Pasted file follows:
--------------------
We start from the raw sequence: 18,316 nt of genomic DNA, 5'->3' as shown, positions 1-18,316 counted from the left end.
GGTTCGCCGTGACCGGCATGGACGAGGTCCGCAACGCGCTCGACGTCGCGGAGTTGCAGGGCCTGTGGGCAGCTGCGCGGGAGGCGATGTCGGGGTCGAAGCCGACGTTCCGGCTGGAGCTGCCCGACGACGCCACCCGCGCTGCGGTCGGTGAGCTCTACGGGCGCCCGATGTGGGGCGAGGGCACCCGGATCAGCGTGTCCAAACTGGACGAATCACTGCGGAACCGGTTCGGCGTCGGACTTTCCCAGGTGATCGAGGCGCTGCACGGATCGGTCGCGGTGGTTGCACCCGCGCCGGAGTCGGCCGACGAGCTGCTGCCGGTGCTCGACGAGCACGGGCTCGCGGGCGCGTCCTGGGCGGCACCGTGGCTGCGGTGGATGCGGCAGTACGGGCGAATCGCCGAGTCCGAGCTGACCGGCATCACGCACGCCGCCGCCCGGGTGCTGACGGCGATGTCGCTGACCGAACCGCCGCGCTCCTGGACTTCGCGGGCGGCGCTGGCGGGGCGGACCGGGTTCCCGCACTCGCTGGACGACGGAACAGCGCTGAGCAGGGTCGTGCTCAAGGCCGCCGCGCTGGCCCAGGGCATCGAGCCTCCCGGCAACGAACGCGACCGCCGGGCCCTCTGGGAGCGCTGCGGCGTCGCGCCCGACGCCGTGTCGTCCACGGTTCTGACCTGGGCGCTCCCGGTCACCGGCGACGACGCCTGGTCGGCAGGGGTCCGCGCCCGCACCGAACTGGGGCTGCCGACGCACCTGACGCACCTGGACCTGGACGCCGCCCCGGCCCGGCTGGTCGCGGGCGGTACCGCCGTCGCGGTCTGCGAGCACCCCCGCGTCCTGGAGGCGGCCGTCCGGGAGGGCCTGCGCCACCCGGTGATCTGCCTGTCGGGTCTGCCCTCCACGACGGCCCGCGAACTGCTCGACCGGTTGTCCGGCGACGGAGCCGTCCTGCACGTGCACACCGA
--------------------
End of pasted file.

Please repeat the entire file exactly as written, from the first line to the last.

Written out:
We start from the raw sequence: 18,316 nt of genomic DNA, 5'->3' as shown, positions 1-18,316 counted from the left end.
GGTTCGCCGTGACCGGCATGGACGAGGTCCGCAACGCGCTCGACGTCGCGGAGTTGCAGGGCCTGTGGGCAGCTGCGCGGGAGGCGATGTCGGGGTCGAAGCCGACGTTCCGGCTGGAGCTGCCCGACGACGCCACCCGCGCTGCGGTCGGTGAGCTCTACGGGCGCCCGATGTGGGGCGAGGGCACCCGGATCAGCGTGTCCAAACTGGACGAATCACTGCGGAACCGGTTCGGCGTCGGACTTTCCCAGGTGATCGAGGCGCTGCACGGATCGGTCGCGGTGGTTGCACCCGCGCCGGAGTCGGCCGACGAGCTGCTGCCGGTGCTCGACGAGCACGGGCTCGCGGGCGCGTCCTGGGCGGCACCGTGGCTGCGGTGGATGCGGCAGTACGGGCGAATCGCCGAGTCCGAGCTGACCGGCATCACGCACGCCGCCGCCCGGGTGCTGACGGCGATGTCGCTGACCGAACCGCCGCGCTCCTGGACTTCGCGGGCGGCGCTGGCGGGGCGGACCGGGTTCCCGCACTCGCTGGACGACGGAACAGCGCTGAGCAGGGTCGTGCTCAAGGCCGCCGCGCTGGCCCAGGGCATCGAGCCTCCCGGCAACGAACGCGACCGCCGGGCCCTCTGGGAGCGCTGCGGCGTCGCGCCCGACGCCGTGTCGTCCACGGTTCTGACCTGGGCGCTCCCGGTCACCGGCGACGACGCCTGGTCGGCAGGGGTCCGCGCCCGCACCGAACTGGGGCTGCCGACGCACCTGACGCACCTGGACCTGGACGCCGCCCCGGCCCGGCTGGTCGCGGGCGGTACCGCCGTCGCGGTCTGCGAGCACCCCCGCGTCCTGGAGGCGGCCGTCCGGGAGGGCCTGCGCCACCCGGTGATCTGCCTGTCGGGTCTGCCCTCCACGACGGCCCGCGAACTGCTCGACCGGTTGTCCGGCGACGGAGCCGTCCTGCACGTGCACACCGA